Craig Mundi, the chief research and strategy officer for Microsoft, has admitted that the lack of early progress in interactive broadband television was a disappointment. Only now is it slowly starting to become a successor to traditional television. However, he said online advertising supported media is now becoming a modern surrogate for free-to-air networks.
In an interview with Computerworld, the man now responsible for the long-term strategic direction of Microsoft was asked if he had ever been disappointed in a technology that did not take off as well as expected.
“One of the biggest areas I championed in my early years here in the early 1990s was interactive broadband television,” he said. “We had many of the ideas, perfected a lot of the technology in the ’90s, and we’re sitting here in 2009 just starting to see a significant global ramp-up of that as a successor to traditional television.”
He said that it has been a disappointment that many of the things necessary to make that happen, such as broadband network penetration and performance, have lagged so far behind globally, especially in the United States.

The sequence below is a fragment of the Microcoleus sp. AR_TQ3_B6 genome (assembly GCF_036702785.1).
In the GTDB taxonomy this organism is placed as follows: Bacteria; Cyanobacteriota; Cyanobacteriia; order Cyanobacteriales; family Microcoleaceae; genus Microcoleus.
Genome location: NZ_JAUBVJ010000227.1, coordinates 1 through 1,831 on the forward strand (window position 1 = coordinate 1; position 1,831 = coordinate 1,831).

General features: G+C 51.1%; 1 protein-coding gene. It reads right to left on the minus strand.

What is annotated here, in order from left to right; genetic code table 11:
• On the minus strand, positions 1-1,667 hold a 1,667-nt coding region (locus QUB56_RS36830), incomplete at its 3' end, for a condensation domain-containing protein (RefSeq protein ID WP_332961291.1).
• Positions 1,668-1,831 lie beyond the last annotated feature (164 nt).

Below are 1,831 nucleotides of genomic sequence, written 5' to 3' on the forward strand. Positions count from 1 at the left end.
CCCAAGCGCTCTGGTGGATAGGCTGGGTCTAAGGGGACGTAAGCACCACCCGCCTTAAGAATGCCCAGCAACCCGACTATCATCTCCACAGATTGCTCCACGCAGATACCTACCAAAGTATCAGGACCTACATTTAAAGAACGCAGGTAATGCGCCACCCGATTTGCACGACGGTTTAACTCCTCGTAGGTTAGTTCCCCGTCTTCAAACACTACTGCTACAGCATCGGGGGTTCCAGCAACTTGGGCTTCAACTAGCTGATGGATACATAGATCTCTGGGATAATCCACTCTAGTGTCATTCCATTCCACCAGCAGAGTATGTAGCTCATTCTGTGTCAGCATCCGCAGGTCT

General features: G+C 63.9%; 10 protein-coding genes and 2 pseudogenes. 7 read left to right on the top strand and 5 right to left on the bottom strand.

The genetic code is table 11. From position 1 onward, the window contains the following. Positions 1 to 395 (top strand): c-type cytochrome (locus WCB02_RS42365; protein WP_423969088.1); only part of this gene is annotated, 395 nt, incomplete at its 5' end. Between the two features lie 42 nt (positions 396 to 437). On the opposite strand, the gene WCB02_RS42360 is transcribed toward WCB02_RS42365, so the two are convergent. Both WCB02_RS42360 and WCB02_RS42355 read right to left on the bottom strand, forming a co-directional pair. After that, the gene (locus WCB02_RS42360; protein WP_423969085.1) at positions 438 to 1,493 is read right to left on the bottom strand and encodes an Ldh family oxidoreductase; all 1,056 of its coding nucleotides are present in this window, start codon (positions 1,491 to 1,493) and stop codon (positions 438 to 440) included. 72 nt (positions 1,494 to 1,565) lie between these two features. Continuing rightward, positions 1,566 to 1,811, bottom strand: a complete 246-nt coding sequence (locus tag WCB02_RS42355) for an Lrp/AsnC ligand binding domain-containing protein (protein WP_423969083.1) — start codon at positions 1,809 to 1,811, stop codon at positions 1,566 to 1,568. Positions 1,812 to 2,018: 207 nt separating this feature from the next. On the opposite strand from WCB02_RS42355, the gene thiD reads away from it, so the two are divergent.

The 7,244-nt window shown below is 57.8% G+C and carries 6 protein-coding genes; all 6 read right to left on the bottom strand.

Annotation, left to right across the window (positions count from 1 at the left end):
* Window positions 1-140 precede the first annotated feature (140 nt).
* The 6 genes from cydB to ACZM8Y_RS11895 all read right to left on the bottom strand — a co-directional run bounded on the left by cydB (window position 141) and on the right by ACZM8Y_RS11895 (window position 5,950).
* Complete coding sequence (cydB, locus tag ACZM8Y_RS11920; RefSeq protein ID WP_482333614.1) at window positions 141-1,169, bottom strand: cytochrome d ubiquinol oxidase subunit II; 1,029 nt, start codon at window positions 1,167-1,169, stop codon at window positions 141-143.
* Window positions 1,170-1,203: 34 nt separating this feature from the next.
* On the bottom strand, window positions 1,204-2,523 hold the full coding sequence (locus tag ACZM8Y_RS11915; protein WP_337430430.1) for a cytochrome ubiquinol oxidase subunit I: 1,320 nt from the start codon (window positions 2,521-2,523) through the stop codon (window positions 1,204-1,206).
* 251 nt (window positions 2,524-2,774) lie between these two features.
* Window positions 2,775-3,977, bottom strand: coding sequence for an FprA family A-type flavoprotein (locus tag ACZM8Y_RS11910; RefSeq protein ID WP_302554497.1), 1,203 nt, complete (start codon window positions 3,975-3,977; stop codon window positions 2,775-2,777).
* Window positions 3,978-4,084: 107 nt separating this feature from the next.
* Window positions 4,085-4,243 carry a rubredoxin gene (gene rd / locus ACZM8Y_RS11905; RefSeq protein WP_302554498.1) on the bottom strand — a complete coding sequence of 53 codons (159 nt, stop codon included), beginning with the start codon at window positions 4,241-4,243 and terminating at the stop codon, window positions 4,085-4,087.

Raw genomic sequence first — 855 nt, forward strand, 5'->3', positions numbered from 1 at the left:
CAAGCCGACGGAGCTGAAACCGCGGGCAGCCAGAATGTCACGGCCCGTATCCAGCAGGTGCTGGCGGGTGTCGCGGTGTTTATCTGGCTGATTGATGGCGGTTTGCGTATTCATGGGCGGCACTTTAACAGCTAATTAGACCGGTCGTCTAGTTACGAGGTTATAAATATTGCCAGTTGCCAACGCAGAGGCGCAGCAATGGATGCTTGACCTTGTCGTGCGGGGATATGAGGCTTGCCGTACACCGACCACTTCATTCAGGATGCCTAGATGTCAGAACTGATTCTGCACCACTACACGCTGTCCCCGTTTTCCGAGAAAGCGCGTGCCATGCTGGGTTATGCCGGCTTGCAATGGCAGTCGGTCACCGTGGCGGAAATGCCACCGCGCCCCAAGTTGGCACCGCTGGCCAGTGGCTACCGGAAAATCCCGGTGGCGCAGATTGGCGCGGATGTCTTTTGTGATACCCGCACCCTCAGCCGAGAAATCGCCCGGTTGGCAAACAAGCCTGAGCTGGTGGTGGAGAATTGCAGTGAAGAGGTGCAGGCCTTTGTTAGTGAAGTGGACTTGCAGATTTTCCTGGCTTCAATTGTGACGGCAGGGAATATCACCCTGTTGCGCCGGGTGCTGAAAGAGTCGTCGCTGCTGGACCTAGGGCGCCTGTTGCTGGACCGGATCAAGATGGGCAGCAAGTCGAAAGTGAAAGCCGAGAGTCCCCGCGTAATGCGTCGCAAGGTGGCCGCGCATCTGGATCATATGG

So the big screen experience is in many cases not being delivered over a packet switched network that enables interactivity and two-way communication. “That’s what I call full-tilt-boogie IP TV, and it’s still ultimately the solution that people will come to use,” he said.
Meanwhile, many people are using personal computers as media playback devices and “we’re starting to see people seeking that kind of network entertainment experience, delivered on demand and over the network.”
The Microsoft executive said that “All the major networks in the United States are free over the air all the time, yet very few Americans watch them because the experience isn’t very good”.
He neglected to mention that Microsoft has made little impression in that market with its own Windows Media Center solution, now integrated in every copy of Vista Home Premium edition.
With access to media over the internet, he observed “There’s no limit on shelf space, you can have as much differentiation as you want, there’s no rigorous timetable that you have to watch in prime time.”
He said that many of the things that people want in their entertainment experience can now be delivered “over the top” of existing internet protocol networks, adding: “I think of it as the contemporary surrogate for free-to-air television.”
While Microsoft will spend $9 billion on research and development this year, after more than three decades it has really yet to crack the consumer entertainment market.